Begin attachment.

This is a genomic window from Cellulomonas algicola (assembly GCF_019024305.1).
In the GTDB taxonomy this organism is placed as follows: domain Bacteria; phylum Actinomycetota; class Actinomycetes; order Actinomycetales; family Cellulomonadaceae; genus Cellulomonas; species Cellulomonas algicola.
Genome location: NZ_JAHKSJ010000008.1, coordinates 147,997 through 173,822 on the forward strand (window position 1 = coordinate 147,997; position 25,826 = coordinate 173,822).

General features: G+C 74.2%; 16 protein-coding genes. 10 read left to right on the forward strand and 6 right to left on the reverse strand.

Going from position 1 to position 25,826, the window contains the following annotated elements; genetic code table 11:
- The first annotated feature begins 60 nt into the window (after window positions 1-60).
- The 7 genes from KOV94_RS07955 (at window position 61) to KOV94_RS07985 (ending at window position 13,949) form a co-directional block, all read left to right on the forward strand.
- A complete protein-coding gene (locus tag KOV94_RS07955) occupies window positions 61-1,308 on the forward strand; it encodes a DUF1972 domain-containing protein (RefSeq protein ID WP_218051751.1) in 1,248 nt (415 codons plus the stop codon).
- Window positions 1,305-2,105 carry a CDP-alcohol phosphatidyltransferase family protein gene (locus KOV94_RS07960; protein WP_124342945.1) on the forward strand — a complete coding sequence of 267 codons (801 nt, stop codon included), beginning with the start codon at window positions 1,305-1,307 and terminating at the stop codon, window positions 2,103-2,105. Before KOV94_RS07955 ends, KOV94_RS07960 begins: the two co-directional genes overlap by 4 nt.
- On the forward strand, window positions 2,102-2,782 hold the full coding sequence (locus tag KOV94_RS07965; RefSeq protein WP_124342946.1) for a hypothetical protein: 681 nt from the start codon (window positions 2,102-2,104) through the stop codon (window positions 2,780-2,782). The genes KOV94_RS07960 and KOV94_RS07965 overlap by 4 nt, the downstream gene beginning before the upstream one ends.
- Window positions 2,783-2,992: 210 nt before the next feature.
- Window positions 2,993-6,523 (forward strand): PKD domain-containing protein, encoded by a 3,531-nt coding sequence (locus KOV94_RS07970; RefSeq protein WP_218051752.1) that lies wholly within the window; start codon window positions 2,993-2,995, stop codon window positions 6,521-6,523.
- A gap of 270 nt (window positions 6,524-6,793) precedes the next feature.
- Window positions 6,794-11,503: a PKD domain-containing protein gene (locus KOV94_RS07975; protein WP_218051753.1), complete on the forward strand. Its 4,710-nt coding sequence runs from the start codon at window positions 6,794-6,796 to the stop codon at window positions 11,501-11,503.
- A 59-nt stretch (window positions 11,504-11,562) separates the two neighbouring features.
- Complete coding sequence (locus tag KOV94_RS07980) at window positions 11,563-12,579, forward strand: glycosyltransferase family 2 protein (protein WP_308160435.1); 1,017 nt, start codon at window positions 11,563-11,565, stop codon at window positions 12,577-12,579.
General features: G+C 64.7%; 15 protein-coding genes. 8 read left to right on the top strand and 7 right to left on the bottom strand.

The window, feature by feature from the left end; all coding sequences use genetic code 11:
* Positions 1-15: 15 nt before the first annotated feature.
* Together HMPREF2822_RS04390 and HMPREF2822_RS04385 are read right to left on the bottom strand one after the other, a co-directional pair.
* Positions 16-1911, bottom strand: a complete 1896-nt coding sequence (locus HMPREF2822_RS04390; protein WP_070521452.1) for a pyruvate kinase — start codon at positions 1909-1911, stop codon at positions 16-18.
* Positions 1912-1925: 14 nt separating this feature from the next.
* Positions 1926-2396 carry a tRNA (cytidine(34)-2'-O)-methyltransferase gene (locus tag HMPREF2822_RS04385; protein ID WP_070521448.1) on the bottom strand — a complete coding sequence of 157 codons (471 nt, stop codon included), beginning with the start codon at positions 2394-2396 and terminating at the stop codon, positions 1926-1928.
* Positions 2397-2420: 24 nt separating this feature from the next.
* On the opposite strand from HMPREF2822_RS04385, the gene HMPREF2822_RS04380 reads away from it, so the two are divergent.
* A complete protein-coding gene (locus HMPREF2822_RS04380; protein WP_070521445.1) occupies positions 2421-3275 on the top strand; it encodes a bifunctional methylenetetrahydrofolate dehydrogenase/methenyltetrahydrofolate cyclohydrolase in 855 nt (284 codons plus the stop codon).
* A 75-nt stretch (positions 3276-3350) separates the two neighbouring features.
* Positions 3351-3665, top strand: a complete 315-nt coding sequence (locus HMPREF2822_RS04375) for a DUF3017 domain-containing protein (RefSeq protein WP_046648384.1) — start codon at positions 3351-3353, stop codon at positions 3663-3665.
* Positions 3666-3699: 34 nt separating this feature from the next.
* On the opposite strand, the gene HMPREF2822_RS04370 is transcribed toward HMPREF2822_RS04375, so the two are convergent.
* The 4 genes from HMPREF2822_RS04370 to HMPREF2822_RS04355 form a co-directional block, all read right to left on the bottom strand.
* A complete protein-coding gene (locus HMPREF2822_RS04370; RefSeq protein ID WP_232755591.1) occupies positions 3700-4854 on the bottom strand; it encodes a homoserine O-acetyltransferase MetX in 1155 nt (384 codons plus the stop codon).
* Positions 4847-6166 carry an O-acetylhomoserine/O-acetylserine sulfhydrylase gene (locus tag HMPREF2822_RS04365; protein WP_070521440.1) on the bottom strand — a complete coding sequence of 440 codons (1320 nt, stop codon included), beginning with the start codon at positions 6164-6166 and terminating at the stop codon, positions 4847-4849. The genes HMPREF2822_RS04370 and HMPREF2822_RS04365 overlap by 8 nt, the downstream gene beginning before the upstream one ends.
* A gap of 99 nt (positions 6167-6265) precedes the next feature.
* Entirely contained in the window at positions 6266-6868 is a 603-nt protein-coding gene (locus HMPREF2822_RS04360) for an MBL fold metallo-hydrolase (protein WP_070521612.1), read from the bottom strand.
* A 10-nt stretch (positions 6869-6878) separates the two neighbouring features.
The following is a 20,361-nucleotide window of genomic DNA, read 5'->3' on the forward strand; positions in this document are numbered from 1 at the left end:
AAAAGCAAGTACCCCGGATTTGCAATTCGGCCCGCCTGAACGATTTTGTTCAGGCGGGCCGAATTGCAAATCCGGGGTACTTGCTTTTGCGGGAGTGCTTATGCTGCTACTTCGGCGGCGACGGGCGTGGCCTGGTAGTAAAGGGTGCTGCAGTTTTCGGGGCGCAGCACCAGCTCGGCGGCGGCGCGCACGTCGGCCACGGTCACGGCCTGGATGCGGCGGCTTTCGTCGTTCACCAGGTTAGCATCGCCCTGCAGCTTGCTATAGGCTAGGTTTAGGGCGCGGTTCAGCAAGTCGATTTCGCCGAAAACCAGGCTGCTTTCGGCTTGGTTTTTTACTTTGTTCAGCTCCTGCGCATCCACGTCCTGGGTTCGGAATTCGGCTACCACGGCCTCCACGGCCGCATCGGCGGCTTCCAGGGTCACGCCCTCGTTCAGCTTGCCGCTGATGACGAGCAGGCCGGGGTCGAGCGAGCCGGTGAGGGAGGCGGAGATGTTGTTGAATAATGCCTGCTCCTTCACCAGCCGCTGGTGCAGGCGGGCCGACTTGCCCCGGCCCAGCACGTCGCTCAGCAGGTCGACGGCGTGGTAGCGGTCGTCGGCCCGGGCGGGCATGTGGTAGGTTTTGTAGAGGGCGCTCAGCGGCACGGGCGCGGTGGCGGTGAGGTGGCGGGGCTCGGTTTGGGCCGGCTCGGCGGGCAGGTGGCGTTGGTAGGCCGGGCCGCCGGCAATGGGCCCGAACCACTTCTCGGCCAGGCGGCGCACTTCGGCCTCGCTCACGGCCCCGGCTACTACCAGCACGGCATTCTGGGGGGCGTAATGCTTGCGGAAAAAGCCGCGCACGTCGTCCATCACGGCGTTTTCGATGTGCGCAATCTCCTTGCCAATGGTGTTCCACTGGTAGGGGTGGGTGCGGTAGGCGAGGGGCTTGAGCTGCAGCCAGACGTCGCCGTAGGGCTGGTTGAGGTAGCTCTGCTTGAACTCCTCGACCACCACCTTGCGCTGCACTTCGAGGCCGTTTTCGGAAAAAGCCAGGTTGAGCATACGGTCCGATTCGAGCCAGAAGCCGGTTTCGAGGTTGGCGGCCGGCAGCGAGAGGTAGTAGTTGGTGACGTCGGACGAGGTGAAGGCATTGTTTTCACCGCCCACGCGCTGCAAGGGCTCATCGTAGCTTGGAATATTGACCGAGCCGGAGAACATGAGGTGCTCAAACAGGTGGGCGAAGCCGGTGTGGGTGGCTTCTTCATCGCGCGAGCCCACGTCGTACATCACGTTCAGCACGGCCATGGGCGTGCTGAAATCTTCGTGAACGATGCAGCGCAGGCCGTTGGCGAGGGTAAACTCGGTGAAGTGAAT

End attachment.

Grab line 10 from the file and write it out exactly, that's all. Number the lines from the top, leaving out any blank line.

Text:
- On the forward strand, window positions 2,102-2,782 hold the full coding sequence (locus tag KOV94_RS07965; RefSeq protein WP_124342946.1) for a hypothetical protein: 681 nt from the start codon (window positions 2,102-2,104) through the stop codon (window positions 2,780-2,782). The genes KOV94_RS07960 and KOV94_RS07965 overlap by 4 nt, the downstream gene beginning before the upstream one ends.